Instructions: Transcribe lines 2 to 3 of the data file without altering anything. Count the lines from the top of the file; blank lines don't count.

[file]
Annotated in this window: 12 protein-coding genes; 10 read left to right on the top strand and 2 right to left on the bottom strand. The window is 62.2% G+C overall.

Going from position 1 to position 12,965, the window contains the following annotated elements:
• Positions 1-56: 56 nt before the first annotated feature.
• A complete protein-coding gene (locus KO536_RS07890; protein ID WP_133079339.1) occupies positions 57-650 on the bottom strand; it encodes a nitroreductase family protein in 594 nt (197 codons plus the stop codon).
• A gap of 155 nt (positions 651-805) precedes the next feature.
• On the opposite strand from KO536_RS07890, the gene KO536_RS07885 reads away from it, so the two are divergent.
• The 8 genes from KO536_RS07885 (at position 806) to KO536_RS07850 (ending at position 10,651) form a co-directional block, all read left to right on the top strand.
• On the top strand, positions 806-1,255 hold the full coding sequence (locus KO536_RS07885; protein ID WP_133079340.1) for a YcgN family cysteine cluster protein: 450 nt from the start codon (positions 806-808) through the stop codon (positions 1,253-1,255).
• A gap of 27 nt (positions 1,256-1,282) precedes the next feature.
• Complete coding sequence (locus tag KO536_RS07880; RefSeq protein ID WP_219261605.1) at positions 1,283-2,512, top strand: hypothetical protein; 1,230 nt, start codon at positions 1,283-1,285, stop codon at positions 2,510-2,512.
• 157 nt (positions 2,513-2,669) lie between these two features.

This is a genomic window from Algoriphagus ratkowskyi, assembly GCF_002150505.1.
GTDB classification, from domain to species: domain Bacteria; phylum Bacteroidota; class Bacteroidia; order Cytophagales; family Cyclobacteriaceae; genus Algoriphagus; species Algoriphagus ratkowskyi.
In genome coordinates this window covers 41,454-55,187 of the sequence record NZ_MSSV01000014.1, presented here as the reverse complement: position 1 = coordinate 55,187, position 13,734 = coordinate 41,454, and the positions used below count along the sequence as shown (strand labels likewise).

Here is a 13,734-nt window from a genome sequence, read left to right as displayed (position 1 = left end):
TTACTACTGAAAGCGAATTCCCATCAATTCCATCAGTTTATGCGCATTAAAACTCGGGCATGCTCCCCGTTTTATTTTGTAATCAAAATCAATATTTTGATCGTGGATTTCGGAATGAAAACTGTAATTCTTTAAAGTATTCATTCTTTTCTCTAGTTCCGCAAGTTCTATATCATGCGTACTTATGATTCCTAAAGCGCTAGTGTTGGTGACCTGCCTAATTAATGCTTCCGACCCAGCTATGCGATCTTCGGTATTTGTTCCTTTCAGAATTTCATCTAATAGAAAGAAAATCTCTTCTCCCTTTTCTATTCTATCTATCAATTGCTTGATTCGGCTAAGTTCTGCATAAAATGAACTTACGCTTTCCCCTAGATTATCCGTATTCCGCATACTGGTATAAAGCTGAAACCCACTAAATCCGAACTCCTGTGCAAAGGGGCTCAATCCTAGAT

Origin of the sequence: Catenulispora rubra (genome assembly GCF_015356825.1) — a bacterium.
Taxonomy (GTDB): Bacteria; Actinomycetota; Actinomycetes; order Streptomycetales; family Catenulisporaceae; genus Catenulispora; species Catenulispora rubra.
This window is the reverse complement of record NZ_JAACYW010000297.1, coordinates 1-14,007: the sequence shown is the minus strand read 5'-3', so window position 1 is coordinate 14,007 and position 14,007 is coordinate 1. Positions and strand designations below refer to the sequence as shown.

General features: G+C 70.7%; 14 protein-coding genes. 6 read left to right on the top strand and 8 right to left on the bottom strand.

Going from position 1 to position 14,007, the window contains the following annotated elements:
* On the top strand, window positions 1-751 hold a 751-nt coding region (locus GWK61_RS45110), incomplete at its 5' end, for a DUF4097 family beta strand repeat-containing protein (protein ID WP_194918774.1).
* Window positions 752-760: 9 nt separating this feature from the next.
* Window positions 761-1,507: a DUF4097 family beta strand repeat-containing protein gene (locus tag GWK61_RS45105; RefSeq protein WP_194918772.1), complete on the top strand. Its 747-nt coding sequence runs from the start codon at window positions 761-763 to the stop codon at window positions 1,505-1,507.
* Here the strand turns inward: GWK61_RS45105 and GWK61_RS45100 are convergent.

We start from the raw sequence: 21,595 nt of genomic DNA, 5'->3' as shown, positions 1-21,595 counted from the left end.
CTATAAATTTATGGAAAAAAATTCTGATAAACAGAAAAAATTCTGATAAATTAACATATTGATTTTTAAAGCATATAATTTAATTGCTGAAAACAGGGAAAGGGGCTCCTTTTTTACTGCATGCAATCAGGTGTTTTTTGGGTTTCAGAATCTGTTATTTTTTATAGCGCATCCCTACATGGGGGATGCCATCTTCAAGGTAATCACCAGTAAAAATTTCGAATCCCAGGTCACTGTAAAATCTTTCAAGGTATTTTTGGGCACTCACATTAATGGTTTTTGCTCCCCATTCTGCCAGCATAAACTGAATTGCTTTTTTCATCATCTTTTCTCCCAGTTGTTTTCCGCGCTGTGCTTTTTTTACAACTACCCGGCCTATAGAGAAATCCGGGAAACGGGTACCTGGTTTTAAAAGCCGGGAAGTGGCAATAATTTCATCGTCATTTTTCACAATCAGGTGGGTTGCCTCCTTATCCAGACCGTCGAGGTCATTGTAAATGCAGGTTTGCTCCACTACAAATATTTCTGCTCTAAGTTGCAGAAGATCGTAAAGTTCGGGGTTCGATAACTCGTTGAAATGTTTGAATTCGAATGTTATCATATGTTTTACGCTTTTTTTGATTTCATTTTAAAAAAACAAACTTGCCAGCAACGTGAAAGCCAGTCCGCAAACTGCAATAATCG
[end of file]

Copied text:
Going from position 1 to position 12,965, the window contains the following annotated elements:
• Positions 1-56: 56 nt before the first annotated feature.